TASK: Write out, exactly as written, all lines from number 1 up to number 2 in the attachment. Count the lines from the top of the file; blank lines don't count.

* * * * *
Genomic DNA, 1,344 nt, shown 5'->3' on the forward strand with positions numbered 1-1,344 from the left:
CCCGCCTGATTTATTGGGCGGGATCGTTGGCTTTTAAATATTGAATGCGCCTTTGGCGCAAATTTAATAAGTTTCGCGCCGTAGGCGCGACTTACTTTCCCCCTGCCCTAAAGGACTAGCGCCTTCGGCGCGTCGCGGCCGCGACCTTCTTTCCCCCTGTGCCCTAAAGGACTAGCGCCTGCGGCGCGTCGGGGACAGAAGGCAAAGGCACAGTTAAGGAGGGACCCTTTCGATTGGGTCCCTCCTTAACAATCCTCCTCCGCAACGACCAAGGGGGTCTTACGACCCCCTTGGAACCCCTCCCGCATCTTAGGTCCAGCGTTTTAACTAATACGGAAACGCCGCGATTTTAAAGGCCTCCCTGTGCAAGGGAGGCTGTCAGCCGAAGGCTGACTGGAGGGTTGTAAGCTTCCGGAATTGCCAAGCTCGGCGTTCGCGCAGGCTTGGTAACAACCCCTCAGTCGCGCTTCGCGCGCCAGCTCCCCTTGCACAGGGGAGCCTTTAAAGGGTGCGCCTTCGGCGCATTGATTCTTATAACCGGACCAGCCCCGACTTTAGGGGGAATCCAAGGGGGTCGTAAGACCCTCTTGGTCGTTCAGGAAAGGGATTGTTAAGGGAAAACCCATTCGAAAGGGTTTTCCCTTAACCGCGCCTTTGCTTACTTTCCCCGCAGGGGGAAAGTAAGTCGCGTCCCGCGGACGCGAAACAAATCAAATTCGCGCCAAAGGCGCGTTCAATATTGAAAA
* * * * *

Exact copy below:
Genomic DNA, 1,344 nt, shown 5'->3' on the forward strand with positions numbered 1-1,344 from the left:
CCCGCCTGATTTATTGGGCGGGATCGTTGGCTTTTAAATATTGAATGCGCCTTTGGCGCAAATTTAATAAGTTTCGCGCCGTAGGCGCGACTTACTTTCCCCCTGCCCTAAAGGACTAGCGCCTTCGGCGCGTCGCGGCCGCGACCTTCTTTCCCCCTGTGCCCTAAAGGACTAGCGCCTGCGGCGCGTCGGGGACAGAAGGCAAAGGCACAGTTAAGGAGGGACCCTTTCGATTGGGTCCCTCCTTAACAATCCTCCTCCGCAACGACCAAGGGGGTCTTACGACCCCCTTGGAACCCCTCCCGCATCTTAGGTCCAGCGTTTTAACTAATACGGAAACGCCGCGATTTTAAAGGCCTCCCTGTGCAAGGGAGGCTGTCAGCCGAAGGCTGACTGGAGGGTTGTAAGCTTCCGGAATTGCCAAGCTCGGCGTTCGCGCAGGCTTGGTAACAACCCCTCAGTCGCGCTTCGCGCGCCAGCTCCCCTTGCACAGGGGAGCCTTTAAAGGGTGCGCCTTCGGCGCATTGATTCTTATAACCGGACCAGCCCCGACTTTAGGGGGAATCCAAGGGGGTCGTAAGACCCTCTTGGTCGTTCAGGAAAGGGATTGTTAAGGGAAAACCCATTCGAAAGGGTTTTCCCTTAACCGCGCCTTTGCTTACTTTCCCCGCAGGGGGAAAGTAAGTCGCGTCCCGCGGACGCGAAACAAATCAAATTCGCGCCAAAGGCGCGTTCAATATTGAAAA